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Motivation through relevance: how career models motivate student career goals

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This study addresses the problem of high school graduates with learning disabilities who are unprepared for higher education and the workplace because of limited exposure to career professionals and perceived barriers. The purpose of this study is to examine how

This study addresses the problem of high school graduates with learning disabilities who are unprepared for higher education and the workplace because of limited exposure to career professionals and perceived barriers. The purpose of this study is to examine how a career exploration model, entitled CaMPs (Career Model Professionals) influences students’ career decision-making self-efficacy. CaMPs incorporates exposure to career role models, as well as career research and self-reflection. CaMPs proivides students with learning disabilities first-hand accounts of successful career professionals, to assist them in setting academic and career goals that are aligned to their personal strengths. This mixed methods study develops and evaluates a career based innovation for high school students and reviews the relationship between the innovation and students’ self-efficacy. Students completed a self-efficacy survey (Career Decision Self-Efficacy - Short Form: CDSE) before and after the implementation of the CaMPs program. A t-test comparing pre- and post-survey scores indicated that there was a significant increase in self-efficacy after completion of the program. Qualitative data revealed changes in students’ career interests and new considerations to their career preparation process after participating in the CaMPs innovation. This study will be useful in the development of career programs for high school students, particularly those with learning disabilities, to assist them in choosing and preparing for their future careers.

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2017

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A college entrance essay exam intervention for students with disabilities and struggling writers: a randomized control trial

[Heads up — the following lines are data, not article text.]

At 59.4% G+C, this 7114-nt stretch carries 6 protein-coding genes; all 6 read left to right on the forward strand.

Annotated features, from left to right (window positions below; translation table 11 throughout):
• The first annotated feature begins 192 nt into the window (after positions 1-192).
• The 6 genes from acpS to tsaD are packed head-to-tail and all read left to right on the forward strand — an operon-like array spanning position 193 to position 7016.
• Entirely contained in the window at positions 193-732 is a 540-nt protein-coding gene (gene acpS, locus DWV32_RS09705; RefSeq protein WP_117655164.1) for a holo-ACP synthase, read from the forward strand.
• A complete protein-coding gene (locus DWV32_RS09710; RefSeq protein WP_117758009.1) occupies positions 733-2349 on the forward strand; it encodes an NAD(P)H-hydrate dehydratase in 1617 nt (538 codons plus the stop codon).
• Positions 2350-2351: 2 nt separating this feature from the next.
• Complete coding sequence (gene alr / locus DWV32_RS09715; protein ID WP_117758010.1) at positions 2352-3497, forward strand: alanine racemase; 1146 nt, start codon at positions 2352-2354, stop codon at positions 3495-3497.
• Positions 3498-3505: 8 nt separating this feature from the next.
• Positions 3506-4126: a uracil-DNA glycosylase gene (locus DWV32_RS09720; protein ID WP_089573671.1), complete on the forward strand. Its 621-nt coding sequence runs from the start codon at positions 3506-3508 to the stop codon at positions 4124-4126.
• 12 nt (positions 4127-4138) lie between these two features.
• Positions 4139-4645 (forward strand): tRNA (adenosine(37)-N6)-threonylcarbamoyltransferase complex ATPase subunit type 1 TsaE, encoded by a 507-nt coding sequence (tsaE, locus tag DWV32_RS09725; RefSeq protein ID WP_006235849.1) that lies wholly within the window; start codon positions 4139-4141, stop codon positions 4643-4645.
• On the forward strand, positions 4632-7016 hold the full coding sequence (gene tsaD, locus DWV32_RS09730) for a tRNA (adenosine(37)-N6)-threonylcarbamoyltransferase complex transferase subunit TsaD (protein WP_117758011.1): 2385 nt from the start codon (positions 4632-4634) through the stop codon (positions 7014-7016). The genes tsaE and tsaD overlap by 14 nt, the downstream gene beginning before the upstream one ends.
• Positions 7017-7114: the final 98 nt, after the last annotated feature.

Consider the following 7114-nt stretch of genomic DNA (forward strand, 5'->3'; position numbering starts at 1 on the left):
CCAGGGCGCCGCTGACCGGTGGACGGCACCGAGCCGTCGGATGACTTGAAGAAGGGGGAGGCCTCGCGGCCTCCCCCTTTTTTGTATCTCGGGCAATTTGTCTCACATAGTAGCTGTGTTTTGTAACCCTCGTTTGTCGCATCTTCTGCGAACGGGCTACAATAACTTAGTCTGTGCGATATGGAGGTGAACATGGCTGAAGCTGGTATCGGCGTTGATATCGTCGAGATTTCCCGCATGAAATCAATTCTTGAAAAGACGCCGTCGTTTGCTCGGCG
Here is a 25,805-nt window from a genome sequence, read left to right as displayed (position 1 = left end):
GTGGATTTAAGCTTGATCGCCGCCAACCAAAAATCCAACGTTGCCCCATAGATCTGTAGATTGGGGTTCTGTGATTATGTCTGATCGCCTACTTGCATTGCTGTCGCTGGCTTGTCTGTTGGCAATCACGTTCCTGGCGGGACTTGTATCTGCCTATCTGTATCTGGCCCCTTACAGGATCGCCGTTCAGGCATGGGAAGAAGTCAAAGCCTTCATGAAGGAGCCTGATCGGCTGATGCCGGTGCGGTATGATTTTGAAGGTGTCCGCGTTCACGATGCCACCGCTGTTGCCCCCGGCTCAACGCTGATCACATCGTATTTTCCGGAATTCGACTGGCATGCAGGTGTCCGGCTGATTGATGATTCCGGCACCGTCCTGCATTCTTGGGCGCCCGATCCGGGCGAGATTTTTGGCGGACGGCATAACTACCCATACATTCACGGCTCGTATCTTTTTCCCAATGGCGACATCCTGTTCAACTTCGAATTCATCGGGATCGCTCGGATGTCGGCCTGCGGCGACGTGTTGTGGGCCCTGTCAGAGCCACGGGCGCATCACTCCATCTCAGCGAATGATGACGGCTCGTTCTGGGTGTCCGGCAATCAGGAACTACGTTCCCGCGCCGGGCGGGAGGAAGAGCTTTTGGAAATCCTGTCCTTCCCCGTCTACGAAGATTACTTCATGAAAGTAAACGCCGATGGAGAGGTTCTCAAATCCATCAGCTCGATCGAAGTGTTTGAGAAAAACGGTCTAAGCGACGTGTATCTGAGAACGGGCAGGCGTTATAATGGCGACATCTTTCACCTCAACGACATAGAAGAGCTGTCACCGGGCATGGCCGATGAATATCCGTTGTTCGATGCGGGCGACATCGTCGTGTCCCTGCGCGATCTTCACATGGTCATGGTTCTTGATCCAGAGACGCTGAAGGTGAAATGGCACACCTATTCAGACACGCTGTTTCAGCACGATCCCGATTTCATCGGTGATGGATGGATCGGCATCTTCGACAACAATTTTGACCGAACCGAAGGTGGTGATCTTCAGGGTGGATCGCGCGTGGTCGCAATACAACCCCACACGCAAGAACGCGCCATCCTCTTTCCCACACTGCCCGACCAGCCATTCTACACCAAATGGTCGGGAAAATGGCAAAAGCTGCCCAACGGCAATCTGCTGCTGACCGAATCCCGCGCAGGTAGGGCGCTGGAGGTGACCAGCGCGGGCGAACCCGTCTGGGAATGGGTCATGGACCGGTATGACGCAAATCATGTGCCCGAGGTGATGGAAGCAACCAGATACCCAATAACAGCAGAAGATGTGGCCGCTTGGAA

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High school students with high-incidence disabilities and struggling writers face considerable challenges when taking high-stakes writing assessments designed to examine their suitability for entrance to college. I examined the effectiveness of a writing intervention for improving these students’ performance on

High school students with high-incidence disabilities and struggling writers face considerable challenges when taking high-stakes writing assessments designed to examine their suitability for entrance to college. I examined the effectiveness of a writing intervention for improving these students’ performance on a popular college entrance exam, the writing assessment for the ACT. Students were taught a planning and composing strategy for successfully taking this test using the Self-Regulated Strategy Development (SRSD) model. A randomized control trial was conducted where 20 high school students were randomly assigned to a treatment (N = 10) or control (N = 10) condition. Control students received ACT math preparation. SRSD instruction statistically enhanced students’ planning, the quality of their written text (including ideas and analysis, development and support, organization, and language use), the inclusion of argumentative elements in their compositions, and the use of transition words in written text. Limitations of the study, future research, and implications for practice are discussed.

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2017